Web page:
Initially I passed this over at the library because its cover looked too much like chicklit but when I saw it on the Bailey longlist I changed my mind.
Set during the early 1930's in a small town in Cornwall and focusing on women - childbirth , sexual ignorance and contraception the story revolves around three women. Letty is a disciple of Marie Stopes who travels the country in a mobile van strong in her belief that a woman should ' have as many children as she wants, when she wants.'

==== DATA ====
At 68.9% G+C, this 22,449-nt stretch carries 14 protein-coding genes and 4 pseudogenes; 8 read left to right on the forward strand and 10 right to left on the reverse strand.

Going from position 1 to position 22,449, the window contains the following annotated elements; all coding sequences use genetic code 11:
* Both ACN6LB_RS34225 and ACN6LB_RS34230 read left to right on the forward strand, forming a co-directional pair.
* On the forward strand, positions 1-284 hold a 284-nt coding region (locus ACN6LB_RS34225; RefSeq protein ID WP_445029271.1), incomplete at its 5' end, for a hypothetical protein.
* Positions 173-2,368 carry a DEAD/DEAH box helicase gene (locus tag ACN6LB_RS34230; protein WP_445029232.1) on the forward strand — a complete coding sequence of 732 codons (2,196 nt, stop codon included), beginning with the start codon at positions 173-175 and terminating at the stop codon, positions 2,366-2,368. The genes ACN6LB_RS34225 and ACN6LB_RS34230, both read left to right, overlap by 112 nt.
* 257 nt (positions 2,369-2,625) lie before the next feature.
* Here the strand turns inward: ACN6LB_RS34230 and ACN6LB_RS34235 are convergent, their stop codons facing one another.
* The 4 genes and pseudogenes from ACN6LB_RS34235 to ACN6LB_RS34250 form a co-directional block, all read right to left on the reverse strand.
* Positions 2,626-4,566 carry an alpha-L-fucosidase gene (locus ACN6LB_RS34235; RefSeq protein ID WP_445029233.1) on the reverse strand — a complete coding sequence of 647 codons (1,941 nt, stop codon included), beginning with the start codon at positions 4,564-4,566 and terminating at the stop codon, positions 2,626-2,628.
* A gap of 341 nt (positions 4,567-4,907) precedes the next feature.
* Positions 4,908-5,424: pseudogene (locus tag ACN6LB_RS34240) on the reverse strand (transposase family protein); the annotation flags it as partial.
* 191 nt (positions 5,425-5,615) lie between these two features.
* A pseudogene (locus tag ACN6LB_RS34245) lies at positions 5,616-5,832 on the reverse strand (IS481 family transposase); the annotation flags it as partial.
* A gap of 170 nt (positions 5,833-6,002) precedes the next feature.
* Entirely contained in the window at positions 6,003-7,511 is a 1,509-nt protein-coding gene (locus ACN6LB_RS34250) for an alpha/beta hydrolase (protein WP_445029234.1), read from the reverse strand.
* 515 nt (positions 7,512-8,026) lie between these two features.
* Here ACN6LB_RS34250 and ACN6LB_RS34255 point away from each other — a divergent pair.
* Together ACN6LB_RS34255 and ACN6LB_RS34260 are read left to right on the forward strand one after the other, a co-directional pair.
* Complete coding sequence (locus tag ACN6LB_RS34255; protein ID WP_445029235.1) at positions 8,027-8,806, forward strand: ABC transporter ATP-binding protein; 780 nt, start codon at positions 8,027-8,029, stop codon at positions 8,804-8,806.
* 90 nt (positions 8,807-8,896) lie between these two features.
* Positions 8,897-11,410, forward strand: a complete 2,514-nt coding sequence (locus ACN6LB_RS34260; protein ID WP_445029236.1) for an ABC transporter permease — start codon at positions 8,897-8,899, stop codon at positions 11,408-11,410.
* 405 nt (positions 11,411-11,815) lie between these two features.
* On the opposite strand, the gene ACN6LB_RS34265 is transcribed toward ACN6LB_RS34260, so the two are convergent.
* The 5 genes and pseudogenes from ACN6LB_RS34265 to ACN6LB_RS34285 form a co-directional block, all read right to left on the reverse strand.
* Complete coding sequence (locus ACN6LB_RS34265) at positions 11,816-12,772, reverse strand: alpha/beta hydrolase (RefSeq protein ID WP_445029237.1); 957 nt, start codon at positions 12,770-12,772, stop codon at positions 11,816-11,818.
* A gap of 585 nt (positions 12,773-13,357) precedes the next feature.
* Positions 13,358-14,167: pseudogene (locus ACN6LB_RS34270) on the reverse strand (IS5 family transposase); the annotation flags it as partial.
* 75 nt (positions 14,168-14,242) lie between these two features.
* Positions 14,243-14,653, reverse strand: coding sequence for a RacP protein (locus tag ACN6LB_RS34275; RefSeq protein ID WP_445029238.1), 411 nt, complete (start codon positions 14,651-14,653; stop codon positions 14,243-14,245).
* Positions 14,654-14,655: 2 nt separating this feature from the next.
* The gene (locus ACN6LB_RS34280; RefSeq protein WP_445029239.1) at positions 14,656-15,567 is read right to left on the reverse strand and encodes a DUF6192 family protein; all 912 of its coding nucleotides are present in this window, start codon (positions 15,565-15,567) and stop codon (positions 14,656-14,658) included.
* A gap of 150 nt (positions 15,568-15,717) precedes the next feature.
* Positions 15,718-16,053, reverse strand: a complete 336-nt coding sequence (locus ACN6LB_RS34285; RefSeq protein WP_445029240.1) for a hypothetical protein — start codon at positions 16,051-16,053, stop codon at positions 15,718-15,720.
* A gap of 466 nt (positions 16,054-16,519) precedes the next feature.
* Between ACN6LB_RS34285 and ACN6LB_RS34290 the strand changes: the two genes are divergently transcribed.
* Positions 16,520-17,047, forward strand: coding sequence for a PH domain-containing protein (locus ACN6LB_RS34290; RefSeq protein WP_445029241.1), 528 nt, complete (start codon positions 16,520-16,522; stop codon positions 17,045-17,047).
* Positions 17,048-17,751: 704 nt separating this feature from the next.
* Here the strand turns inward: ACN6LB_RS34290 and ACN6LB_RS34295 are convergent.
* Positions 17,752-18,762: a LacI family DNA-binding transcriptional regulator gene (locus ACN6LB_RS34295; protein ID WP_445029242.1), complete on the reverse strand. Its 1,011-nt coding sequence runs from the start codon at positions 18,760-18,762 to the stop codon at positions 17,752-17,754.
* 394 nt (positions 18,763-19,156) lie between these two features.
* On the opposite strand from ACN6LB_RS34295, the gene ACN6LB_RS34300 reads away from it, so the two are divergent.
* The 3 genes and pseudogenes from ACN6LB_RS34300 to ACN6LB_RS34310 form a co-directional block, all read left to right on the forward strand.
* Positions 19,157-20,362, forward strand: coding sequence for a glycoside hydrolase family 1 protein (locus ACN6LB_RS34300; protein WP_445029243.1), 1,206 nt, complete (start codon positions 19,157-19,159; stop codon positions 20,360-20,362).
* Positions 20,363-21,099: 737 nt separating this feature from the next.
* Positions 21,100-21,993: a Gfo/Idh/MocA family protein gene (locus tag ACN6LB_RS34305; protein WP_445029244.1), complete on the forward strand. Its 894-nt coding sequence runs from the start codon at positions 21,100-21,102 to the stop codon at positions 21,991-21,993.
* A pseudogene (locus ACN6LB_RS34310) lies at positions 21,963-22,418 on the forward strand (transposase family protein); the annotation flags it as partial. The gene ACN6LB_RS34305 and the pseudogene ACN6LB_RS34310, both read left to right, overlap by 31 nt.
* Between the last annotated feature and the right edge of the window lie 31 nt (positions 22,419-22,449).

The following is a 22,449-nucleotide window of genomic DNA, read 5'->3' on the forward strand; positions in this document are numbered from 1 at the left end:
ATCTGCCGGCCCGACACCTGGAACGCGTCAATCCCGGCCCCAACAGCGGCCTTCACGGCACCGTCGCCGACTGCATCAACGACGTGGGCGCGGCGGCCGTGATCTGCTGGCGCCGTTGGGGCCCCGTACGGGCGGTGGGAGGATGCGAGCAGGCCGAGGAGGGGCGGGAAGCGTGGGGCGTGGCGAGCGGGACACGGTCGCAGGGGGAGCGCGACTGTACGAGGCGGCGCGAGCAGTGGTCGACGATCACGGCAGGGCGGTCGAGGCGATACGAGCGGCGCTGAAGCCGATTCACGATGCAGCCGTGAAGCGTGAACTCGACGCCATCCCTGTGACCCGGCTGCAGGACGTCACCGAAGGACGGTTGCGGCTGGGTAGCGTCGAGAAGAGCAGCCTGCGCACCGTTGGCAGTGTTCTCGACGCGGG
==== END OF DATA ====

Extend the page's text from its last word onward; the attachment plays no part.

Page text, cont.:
Norah is upper middle class, totally repressed by a domineering mother whose death has now left Norah struggling to make ends meet and having to take in a lodger - Letty.
Rae is an incognito and pregnant movie star hiding in an old
house on the outskirts of town. Woefully ignorant her only experience of childbirth comes from reading 19th century novels.
If you like good old fashioned story-telling with great characters and lively dialogue, humour, and even a thriller element, I recommend. I loved it!

Onward into May and I'm trying not to look too far ahead.
Currently I have four books on the go .....

Beowulf - for Cleo's readalong
Vanessa and her Sister by Priya Parmar
The Kill by Emile Zola
The Dead Duke, His Secret Wife and the Missing Corpse by Piu Marie Eatwell (NF)